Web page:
Even Labour’s politicians don’t know what their party’s purpose is. As MPs got nervous ahead of this most recent by‑election, anonymous “Labour figures” complained to their favoured journalists that Keir Starmer has no strategy.
Most of those who secretly want Starmer to go blame his failures, or those of his aides. So the “debate” centres on who should replace Starmer, or which policies must change.
The problem is none of them—left or right—have any answers either.
Labour’s crisis is bigger than its leader. The malaise is the symptom of a sickness every Labour-type party in Europe is suffering.
The voters Labour lost in Hartlepool and Batley and Spen are only the latest in a much longer term collapse in its support among working class people.
Except for 2015 and 2017, the number of people voting Labour has fallen in every general election since 1997.
Left Labour activists rightly say this is the legacy of their party’s plunge to the right under Tony Blair, his invasion of Iraq and the abandonment of the working class.
But what’s telling is this same disintegration has happened to similar parties throughout Europe, and all at the same time.
Labour-type—or social democratic—parties have declined, collapsed or been almost entirely wiped out.
These are parties with real claims to represent working class people, often through their links to trade union leaders. Many used to at least pay lip service to socialism.
In reality what they offered was something different—to manage the system with promises of improvements for working class people.
Union leaders founded or supported these parties to do in politics what they did in the workplace. That is to mediate between workers and their bosses, without the need to organise strikes.
This meant they could usually be sure of support from substantial numbers of working class people, even when they didn’t win elections.
These parties were far from socialist.
In government they would often fail to deliver the reforms they promised, and even turn on their working class voters when bankers demanded it.
They were always caught between having to manage the bosses’ system whilst trying to improve it for working class people.
Managing the system always came first. But they used to at least promise to do it differently to the Tories.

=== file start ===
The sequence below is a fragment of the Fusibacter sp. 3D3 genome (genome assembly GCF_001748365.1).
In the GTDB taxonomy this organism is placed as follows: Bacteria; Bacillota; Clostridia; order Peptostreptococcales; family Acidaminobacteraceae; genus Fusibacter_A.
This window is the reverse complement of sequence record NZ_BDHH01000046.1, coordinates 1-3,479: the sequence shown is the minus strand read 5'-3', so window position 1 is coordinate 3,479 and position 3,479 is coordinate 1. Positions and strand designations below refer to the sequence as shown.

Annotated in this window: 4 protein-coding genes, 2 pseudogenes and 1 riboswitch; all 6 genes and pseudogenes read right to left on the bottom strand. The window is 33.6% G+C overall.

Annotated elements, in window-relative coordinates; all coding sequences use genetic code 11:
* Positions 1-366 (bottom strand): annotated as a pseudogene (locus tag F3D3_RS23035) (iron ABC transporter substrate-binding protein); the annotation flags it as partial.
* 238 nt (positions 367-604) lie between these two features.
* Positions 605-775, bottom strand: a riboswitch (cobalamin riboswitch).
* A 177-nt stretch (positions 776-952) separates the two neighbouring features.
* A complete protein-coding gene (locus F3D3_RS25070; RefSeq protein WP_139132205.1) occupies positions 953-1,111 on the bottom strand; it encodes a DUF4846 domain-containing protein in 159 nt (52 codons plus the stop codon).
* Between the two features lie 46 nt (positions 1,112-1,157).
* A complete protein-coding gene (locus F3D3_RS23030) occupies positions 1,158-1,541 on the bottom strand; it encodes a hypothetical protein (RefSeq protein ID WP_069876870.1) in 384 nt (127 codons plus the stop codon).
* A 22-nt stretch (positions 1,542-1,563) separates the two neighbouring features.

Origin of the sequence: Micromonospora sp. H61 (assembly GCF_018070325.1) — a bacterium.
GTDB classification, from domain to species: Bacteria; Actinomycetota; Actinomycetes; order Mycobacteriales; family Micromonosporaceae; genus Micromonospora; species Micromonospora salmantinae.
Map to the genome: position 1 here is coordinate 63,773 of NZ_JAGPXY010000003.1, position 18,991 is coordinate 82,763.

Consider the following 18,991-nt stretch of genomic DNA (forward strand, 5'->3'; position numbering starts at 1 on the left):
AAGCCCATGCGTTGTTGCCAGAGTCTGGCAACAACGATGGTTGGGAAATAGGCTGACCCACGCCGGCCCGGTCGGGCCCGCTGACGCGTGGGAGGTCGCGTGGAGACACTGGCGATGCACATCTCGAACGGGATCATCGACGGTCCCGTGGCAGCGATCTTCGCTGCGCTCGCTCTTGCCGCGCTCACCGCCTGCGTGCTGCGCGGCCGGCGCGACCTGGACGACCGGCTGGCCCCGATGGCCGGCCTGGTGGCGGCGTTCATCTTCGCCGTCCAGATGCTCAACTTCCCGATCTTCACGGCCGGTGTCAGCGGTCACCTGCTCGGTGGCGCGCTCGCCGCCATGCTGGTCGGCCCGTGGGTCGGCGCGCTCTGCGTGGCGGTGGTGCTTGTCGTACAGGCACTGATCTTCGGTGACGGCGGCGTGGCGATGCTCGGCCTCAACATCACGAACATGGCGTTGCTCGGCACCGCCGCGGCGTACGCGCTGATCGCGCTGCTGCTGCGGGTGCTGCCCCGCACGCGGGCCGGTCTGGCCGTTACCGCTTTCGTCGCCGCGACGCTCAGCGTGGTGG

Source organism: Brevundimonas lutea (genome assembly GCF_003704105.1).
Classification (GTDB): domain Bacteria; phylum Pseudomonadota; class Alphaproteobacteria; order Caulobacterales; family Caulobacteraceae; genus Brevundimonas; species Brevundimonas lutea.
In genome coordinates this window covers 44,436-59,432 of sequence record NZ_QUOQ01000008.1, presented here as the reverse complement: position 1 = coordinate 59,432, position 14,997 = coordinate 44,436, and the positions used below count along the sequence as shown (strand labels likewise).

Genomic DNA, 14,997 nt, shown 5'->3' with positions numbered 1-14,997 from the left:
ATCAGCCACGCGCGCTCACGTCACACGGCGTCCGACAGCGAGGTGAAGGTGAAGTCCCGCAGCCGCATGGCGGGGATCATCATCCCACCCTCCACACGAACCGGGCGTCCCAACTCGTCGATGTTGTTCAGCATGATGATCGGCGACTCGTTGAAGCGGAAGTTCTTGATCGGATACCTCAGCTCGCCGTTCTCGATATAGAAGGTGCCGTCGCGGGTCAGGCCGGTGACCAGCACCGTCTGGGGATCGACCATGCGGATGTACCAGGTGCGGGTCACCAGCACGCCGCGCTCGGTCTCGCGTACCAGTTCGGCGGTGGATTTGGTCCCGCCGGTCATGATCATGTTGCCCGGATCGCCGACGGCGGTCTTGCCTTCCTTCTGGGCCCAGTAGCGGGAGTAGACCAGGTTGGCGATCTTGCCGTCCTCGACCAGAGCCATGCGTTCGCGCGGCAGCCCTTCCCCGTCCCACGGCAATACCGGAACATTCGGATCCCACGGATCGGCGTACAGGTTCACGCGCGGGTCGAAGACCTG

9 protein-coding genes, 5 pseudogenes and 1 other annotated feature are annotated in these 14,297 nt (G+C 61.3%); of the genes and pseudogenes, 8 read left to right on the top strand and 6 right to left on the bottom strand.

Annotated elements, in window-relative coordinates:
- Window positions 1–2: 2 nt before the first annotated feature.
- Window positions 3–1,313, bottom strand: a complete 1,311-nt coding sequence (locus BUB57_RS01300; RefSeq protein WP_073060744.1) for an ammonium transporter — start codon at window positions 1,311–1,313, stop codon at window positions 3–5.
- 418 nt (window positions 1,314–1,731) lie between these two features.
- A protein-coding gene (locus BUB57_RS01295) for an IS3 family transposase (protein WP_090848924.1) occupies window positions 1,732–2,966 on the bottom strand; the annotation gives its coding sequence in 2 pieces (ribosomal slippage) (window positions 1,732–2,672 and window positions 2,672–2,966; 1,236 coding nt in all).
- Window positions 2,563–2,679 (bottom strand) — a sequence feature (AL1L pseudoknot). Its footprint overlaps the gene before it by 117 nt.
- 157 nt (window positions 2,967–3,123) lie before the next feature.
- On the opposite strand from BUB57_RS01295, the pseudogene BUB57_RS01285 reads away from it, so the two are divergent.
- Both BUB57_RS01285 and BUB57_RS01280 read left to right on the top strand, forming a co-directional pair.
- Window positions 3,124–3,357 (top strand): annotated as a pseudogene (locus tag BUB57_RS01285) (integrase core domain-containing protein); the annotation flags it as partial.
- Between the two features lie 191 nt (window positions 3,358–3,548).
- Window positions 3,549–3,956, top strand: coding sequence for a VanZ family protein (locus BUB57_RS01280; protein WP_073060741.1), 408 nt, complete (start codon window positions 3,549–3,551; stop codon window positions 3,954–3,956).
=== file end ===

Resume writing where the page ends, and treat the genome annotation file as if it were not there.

Now, managing the system means a commitment to unrestrained, free market policies—a method of running capitalism known as neoliberalism. The “neoliberal consensus” is that almost every mainstream party in every government agrees this is how the system should run.
Social democratic parties have lost what made them seem different.
This began towards the end of the 1970s. In response to an economic crisis, bosses demanded privatisations, lower wages and minimal government spending. It was driven through with an assault on trade unions.
Margaret Thatcher’s Tory government in Britain pioneered this. But even after she was forced out by working class revolt against her hated poll tax, bosses demanded whatever government followed would continue the project.
Tony Blair responded by reinventing Labour as an explicitly pro-business party.
Labour governments from 1997 onwards pushed through privatisations and slashed public sector wages and jobs. Blair went to war alongside the US in Iraq.
And Labour haemorrhaged votes and members because of it.
Similar things happened in social democratic parties all over Europe. The case of the German SPD is almost identical.
Gerhard Schroeder’s SPD government was elected a year after Blair’s Labour government in Britain. It also began an immediate programme of cuts—followed by a massive assault on the welfare state.
Its “Agenda 2010” programme slashed unemployment benefits and introduced charges in the health service. As a result, at least 130,000 SPD members quit the party and its vote halved between 1998 and 2010.
In other countries, the collapse of social democracy was even more dramatic. The financial crash of 2007 was the tipping point for many.